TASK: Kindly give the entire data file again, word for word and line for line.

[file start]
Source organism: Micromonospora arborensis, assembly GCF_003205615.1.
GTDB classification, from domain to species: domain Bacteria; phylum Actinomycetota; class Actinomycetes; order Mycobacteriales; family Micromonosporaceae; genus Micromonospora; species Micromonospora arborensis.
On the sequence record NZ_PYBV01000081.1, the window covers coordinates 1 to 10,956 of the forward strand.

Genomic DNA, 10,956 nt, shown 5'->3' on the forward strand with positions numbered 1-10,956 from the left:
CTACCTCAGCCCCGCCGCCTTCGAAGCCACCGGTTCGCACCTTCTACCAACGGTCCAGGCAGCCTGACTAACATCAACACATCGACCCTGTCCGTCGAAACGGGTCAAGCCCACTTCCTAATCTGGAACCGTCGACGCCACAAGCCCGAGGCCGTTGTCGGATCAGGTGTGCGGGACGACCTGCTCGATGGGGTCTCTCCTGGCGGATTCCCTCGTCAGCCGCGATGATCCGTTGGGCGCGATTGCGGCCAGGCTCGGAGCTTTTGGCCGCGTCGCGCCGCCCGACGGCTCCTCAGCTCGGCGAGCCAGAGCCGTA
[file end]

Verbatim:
Source organism: Micromonospora arborensis, assembly GCF_003205615.1.
GTDB classification, from domain to species: domain Bacteria; phylum Actinomycetota; class Actinomycetes; order Mycobacteriales; family Micromonosporaceae; genus Micromonospora; species Micromonospora arborensis.
On the sequence record NZ_PYBV01000081.1, the window covers coordinates 1 to 10,956 of the forward strand.

Genomic DNA, 10,956 nt, shown 5'->3' on the forward strand with positions numbered 1-10,956 from the left:
CTACCTCAGCCCCGCCGCCTTCGAAGCCACCGGTTCGCACCTTCTACCAACGGTCCAGGCAGCCTGACTAACATCAACACATCGACCCTGTCCGTCGAAACGGGTCAAGCCCACTTCCTAATCTGGAACCGTCGACGCCACAAGCCCGAGGCCGTTGTCGGATCAGGTGTGCGGGACGACCTGCTCGATGGGGTCTCTCCTGGCGGATTCCCTCGTCAGCCGCGATGATCCGTTGGGCGCGATTGCGGCCAGGCTCGGAGCTTTTGGCCGCGTCGCGCCGCCCGACGGCTCCTCAGCTCGGCGAGCCAGAGCCGTA